Prevalence of hyponatremia in patients on department of internal medicine

Authors: M. Rudnay;  I. Lazúrová
Authors‘ workplace: I. interná klinika Lekárskej fakulty UPJŠ a UN L. Pasteura Košice, Slovenská republika, prednostka prof. MU Dr. Ivica Lazúrová, CSc., FRCP
Published in: Vnitř Lék 2013; 59(10): 876-879
Category: Original Contributions


Hyponatremia is the most common electrolyte disorder detected by bio­chemical laboratories in the present time and interest about it increases because of new informations about its consequences.

Objective of our work was to determine the prevalence of hyponatremia in patients hospitalized at clinic of internal medicine and to analyze its most common causes.

Patients and results:
The total number of hospitalized patients for a period of 6 months was 1,203. Severe hyponatremia, i.e. S‑ Na < 130 mmol/ l was detected in 83 cases, i.e. 6.9% of all patients. 14 patients, i.e. 1.15% have more severe hyponatremia with S‑ Na < 120 mmol/ l. The most common type of hyponatremia was hypervolemic hyponatremia (n = 41; 49.4%) associated with liver cirrhosis and hearth failure, less common was euvolemic hyponatremia (n = 28; 33.7%) and least common was hypovolemic hyponatremia (n = 14; 16.9%). The most common cause of euvolemic hyponatremia was syndrome of inappropriate antidiuretic hormone secretion (SIADH) and thiazide diure­tics therapy. Next to thiazide diuretics, other common cause of euvolemic hyponatremia, and so SIADH, was therapy by selective serotonin reuptake inhibitors (SSRI).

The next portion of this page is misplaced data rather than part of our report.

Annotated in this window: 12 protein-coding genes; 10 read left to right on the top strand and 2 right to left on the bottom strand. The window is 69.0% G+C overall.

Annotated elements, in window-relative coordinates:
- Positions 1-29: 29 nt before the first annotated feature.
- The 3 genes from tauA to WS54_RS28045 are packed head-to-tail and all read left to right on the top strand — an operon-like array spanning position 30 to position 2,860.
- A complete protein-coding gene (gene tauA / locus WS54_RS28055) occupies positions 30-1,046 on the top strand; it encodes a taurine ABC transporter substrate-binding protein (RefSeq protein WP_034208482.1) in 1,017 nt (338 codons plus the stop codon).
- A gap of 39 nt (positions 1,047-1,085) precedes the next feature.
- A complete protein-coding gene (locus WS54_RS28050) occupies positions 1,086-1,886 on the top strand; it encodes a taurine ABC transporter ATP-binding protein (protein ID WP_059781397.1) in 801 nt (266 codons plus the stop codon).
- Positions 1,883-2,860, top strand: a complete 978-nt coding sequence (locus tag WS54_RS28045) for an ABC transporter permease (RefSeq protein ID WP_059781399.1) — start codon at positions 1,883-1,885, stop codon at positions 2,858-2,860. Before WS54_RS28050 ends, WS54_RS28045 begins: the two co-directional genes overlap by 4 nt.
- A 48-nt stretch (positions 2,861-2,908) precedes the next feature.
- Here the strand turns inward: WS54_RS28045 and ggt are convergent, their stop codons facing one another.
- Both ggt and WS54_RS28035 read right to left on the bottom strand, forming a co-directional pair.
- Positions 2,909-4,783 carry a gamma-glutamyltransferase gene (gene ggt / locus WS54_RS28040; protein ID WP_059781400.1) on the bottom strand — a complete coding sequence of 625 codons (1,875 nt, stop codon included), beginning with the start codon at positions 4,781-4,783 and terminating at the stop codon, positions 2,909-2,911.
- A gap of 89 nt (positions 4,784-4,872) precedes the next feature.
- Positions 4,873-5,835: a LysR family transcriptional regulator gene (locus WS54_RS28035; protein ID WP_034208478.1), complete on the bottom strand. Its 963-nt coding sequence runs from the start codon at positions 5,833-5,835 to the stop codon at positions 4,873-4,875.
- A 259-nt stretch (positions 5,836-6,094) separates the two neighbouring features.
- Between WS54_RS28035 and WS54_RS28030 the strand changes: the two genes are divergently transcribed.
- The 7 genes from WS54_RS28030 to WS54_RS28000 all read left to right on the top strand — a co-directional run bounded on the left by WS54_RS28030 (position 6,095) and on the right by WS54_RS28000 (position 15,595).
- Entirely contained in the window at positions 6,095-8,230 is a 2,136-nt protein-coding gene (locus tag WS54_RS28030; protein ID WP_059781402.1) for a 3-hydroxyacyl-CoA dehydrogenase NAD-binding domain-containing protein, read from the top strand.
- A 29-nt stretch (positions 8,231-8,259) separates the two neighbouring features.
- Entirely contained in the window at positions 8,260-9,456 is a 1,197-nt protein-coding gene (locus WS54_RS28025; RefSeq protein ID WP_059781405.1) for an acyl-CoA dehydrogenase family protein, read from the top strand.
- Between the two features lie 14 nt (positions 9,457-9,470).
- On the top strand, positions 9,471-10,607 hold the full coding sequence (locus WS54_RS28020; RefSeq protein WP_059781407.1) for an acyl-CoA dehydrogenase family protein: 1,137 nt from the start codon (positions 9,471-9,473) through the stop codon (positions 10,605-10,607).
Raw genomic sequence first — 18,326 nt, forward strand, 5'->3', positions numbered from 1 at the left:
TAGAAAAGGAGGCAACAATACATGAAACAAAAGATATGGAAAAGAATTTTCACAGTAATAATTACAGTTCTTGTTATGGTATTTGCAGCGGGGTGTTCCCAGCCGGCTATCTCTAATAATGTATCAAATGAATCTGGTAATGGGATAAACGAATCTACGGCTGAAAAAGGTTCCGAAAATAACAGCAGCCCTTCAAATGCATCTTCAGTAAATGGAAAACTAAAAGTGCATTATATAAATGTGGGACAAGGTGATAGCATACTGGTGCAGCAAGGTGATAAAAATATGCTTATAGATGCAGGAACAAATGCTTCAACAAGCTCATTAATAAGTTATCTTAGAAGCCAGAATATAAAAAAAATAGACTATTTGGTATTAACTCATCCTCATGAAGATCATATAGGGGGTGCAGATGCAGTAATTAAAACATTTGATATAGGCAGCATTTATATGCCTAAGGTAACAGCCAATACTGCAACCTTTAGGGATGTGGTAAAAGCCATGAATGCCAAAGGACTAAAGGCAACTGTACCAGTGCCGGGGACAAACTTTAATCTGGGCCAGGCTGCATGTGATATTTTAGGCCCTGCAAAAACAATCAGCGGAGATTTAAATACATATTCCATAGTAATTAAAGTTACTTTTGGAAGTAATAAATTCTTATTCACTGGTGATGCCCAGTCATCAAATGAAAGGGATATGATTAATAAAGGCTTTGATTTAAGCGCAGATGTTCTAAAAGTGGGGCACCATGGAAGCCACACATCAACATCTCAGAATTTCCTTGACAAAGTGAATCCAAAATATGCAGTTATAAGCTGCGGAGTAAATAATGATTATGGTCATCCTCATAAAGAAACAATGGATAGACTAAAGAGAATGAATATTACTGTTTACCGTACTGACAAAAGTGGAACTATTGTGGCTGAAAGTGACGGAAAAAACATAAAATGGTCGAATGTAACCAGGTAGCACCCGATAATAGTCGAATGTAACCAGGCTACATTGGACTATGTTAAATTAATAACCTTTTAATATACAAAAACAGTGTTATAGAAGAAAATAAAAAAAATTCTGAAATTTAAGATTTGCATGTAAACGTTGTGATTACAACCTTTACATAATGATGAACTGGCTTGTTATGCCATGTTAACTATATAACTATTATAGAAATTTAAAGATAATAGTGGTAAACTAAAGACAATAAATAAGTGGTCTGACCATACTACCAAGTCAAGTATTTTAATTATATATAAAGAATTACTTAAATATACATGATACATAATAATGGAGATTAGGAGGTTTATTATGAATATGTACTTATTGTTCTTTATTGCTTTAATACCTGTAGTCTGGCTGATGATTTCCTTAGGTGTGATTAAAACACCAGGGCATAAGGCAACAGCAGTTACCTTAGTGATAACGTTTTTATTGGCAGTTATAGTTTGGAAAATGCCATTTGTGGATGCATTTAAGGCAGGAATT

The authors point out, that it is necessary to control serum sodium concentration on regular base in case of long‑term therapy by thiazide diuretics or SSRI, especially in elderly patients.

Key words:
hyponatremia –  SIADH –  liver cirrhosis –  hearth failure –  thiazide diuretics


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Diabetology Endocrinology Internal medicine
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